(Above) Every Friday between noon and 1 p.m. a street preacher loudly delivers his message from Penn Square in Lancaster City. Any form of communication needs both a sender and a receiver. Capturing both in a single shot made this image a keeper.
(Above) I love to photograph kids because they in turn love to have their pictures taken. This little girl was part of a large crowd at Central Market on an unusually warm March day. She was content to lick her lollipop and watch me take photos from about 30 feet away. She never flinched when I pointed the camera her way.
(Above) In April, Melanie asked me what I wanted to do on my birthday. I chose to visit Eastern State Penitentiary in Philadelphia. An exceptional place for photographers or anyone interested in historical sites, we spent an entire afternoon there while I easily took over 300 photos. I’m already anxious to go back next year. This is a view of a dilapidated wing of the prison. Each door represents a cell where a single inmate was housed. The solitary existence encouraged repentance of sinful ways, or so thought the Quaker-influenced administrators.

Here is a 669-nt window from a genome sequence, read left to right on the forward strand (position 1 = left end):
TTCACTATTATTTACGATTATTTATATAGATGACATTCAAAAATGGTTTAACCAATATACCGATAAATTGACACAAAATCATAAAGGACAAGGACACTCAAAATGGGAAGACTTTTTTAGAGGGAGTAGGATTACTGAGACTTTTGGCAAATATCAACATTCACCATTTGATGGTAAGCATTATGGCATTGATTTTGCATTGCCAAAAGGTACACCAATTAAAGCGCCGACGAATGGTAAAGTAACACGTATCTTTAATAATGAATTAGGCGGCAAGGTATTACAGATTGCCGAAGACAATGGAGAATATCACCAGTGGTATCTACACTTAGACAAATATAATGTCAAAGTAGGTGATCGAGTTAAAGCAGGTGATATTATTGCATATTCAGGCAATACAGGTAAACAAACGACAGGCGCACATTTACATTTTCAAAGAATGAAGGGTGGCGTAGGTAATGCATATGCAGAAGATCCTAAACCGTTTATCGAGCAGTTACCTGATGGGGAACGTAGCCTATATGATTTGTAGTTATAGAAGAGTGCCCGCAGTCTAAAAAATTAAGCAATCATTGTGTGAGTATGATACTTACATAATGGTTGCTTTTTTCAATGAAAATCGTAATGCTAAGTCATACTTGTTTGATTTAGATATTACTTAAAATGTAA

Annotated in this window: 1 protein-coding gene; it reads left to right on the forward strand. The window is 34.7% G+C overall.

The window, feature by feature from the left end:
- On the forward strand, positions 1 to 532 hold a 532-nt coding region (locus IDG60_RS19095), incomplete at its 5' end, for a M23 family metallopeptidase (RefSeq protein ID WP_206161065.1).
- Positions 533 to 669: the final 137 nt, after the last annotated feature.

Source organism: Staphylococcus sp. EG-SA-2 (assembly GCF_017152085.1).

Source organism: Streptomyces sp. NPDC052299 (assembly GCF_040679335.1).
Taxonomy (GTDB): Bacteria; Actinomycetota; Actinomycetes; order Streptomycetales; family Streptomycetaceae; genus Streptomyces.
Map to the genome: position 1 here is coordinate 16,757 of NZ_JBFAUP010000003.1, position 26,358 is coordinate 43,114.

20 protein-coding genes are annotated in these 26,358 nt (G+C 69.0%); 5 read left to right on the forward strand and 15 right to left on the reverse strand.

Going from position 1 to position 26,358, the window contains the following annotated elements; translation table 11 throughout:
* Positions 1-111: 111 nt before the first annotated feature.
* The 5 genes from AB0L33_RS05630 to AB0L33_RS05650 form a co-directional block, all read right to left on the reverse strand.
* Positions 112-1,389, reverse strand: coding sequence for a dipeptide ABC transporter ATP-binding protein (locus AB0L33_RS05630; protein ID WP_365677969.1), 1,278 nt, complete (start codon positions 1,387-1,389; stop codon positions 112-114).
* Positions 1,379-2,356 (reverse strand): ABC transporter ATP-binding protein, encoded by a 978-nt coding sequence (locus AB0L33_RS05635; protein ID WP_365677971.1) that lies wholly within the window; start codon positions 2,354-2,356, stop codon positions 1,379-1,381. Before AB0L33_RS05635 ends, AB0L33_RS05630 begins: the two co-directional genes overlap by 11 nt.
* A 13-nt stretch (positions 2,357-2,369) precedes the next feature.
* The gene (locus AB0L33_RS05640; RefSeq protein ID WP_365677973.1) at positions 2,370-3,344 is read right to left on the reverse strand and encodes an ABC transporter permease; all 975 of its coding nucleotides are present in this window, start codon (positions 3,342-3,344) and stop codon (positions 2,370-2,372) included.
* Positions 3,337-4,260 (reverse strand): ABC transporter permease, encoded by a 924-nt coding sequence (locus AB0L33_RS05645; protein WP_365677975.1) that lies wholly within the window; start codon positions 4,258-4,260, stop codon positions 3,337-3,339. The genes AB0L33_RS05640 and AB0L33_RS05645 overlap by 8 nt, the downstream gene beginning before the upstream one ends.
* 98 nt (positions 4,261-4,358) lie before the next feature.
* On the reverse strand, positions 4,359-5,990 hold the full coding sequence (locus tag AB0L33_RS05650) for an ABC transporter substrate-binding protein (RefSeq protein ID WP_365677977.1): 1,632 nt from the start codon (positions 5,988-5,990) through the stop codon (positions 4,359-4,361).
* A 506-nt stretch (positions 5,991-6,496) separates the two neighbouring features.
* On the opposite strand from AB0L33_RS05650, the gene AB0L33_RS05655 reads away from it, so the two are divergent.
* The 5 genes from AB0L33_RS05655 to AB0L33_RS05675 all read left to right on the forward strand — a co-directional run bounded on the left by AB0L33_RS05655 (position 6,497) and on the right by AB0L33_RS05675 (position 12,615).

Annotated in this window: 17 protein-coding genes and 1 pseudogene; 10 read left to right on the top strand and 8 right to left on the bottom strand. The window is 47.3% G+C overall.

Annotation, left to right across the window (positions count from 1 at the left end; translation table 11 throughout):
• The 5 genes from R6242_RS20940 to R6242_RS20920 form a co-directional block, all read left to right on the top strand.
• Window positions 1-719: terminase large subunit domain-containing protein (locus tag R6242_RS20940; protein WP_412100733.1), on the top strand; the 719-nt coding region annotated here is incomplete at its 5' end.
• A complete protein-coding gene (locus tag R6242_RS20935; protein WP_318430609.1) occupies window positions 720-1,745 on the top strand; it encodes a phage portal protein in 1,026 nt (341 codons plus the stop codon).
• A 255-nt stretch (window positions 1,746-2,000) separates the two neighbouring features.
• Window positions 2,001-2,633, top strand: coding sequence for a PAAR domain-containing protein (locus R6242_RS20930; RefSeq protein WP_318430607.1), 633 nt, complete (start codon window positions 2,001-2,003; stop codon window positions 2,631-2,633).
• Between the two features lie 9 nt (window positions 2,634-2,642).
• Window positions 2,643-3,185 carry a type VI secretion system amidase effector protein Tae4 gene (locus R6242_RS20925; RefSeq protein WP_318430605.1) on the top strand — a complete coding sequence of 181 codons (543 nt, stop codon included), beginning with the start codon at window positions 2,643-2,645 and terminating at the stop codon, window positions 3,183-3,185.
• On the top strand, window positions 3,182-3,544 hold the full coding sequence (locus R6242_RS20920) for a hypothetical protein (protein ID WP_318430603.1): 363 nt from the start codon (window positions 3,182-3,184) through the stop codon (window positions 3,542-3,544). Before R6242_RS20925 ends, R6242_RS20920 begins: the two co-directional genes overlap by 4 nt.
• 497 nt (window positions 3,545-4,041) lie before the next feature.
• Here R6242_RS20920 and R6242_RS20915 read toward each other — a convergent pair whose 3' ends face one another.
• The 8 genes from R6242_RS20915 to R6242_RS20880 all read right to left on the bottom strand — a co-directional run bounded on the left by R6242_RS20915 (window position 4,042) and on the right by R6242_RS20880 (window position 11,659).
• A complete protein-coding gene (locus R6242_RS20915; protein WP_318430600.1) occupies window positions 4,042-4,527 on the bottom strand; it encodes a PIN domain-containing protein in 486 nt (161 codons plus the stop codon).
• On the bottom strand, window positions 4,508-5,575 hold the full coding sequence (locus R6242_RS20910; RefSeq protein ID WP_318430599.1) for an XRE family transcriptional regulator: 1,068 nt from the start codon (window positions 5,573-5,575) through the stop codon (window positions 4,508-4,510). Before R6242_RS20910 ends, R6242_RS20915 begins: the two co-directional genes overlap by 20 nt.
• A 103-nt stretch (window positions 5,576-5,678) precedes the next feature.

(Above) A peak into one of the solitary cells at Eastern State Penitentiary.
(Above) In May friends of ours asked me to volunteer my photography skills for a fundraiser to benefit Rafiki Africa. I spent much of the time photographing the 5K race and awards ceremony. In between official duties, however, I took advantage of the time to photograph these young dancers.
(Above) As I mentioned earlier, children tend to like to be photographed. This young man certainly did.